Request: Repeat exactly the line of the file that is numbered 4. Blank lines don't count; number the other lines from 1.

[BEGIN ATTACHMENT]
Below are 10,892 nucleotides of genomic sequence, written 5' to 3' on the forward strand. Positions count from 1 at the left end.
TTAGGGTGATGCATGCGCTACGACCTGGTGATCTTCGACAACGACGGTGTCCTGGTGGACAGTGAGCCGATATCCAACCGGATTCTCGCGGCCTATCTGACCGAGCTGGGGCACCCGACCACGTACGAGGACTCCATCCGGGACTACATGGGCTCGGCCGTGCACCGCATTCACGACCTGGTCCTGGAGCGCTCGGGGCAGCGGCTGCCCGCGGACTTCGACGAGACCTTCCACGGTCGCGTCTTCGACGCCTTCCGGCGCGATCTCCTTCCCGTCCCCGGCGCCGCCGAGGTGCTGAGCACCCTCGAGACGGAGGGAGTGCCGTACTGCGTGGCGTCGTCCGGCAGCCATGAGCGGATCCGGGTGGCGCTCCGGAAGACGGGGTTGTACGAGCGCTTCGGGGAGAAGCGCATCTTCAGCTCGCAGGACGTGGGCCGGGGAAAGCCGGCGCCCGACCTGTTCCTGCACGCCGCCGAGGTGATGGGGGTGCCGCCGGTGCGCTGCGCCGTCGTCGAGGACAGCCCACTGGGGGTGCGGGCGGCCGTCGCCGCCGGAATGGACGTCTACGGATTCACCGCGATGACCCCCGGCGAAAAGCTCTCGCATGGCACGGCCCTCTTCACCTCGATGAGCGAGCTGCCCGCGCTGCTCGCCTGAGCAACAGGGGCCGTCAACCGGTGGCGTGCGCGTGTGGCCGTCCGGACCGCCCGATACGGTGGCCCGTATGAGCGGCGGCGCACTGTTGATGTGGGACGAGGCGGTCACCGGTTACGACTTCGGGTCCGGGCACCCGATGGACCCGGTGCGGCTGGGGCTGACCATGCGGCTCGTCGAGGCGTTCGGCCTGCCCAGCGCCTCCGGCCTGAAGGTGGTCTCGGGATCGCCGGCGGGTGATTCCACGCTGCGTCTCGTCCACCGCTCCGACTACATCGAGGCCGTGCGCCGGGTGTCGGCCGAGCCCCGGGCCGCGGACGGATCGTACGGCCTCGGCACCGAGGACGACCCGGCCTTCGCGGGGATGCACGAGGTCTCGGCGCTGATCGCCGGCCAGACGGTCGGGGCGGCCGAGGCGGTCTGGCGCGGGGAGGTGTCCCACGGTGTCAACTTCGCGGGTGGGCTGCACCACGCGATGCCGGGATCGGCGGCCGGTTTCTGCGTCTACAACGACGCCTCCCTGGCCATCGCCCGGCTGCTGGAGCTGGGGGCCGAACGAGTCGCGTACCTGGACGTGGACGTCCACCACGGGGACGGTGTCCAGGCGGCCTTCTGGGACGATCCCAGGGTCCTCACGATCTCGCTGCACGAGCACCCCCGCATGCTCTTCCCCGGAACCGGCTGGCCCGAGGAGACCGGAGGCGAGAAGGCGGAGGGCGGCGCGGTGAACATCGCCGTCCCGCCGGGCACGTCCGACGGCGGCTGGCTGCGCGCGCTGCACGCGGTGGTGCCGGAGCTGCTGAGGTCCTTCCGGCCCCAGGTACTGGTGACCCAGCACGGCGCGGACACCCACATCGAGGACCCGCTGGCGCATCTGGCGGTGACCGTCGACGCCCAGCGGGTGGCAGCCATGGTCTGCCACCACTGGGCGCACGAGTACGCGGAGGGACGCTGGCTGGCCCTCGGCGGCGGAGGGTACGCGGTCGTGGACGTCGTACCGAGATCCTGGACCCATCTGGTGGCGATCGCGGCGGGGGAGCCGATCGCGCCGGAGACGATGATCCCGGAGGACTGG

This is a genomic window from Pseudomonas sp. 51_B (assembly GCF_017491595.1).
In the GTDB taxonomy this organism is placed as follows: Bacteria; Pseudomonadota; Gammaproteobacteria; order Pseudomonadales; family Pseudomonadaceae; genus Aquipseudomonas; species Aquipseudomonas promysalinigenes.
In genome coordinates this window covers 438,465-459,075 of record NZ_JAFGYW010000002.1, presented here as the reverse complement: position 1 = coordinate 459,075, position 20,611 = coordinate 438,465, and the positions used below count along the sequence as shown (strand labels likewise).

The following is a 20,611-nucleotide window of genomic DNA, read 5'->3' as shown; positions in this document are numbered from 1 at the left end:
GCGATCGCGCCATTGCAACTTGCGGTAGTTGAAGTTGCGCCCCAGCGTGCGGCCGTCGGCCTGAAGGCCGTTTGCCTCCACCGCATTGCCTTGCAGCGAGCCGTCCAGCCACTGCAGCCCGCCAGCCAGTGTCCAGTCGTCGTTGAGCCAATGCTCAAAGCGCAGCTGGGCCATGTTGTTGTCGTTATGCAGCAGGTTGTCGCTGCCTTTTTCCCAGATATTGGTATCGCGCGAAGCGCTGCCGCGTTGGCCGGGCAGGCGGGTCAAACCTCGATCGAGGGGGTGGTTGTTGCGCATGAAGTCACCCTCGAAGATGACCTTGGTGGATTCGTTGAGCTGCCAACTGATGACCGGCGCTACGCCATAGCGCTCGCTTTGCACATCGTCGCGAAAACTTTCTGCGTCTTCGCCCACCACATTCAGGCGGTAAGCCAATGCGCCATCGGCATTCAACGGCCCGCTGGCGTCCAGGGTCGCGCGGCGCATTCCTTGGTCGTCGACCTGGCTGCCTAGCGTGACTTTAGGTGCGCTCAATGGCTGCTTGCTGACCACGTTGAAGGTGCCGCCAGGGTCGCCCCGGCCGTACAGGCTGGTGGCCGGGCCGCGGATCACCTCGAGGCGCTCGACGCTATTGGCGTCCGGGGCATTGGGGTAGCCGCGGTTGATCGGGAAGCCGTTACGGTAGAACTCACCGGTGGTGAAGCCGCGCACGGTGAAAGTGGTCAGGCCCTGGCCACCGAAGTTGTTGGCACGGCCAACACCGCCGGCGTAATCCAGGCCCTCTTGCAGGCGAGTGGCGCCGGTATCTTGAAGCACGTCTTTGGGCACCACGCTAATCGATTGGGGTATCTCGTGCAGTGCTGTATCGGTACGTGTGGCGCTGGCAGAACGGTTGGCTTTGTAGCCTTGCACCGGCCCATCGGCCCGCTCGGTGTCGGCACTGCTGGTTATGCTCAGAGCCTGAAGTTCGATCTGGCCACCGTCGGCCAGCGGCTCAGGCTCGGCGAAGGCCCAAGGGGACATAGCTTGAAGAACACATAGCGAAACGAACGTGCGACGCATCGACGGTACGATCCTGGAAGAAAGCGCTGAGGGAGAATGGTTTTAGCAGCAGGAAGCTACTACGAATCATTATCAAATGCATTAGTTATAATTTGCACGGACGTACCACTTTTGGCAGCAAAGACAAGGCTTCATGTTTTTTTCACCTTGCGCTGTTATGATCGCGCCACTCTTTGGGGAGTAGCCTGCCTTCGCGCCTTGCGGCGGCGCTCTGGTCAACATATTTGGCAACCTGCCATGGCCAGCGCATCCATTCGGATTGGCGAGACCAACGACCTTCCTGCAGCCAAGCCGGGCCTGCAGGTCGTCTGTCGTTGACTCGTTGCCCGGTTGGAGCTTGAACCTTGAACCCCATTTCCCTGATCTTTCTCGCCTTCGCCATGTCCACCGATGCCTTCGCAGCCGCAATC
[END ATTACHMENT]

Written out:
In the GTDB taxonomy this organism is placed as follows: Bacteria; Pseudomonadota; Gammaproteobacteria; order Pseudomonadales; family Pseudomonadaceae; genus Aquipseudomonas; species Aquipseudomonas promysalinigenes.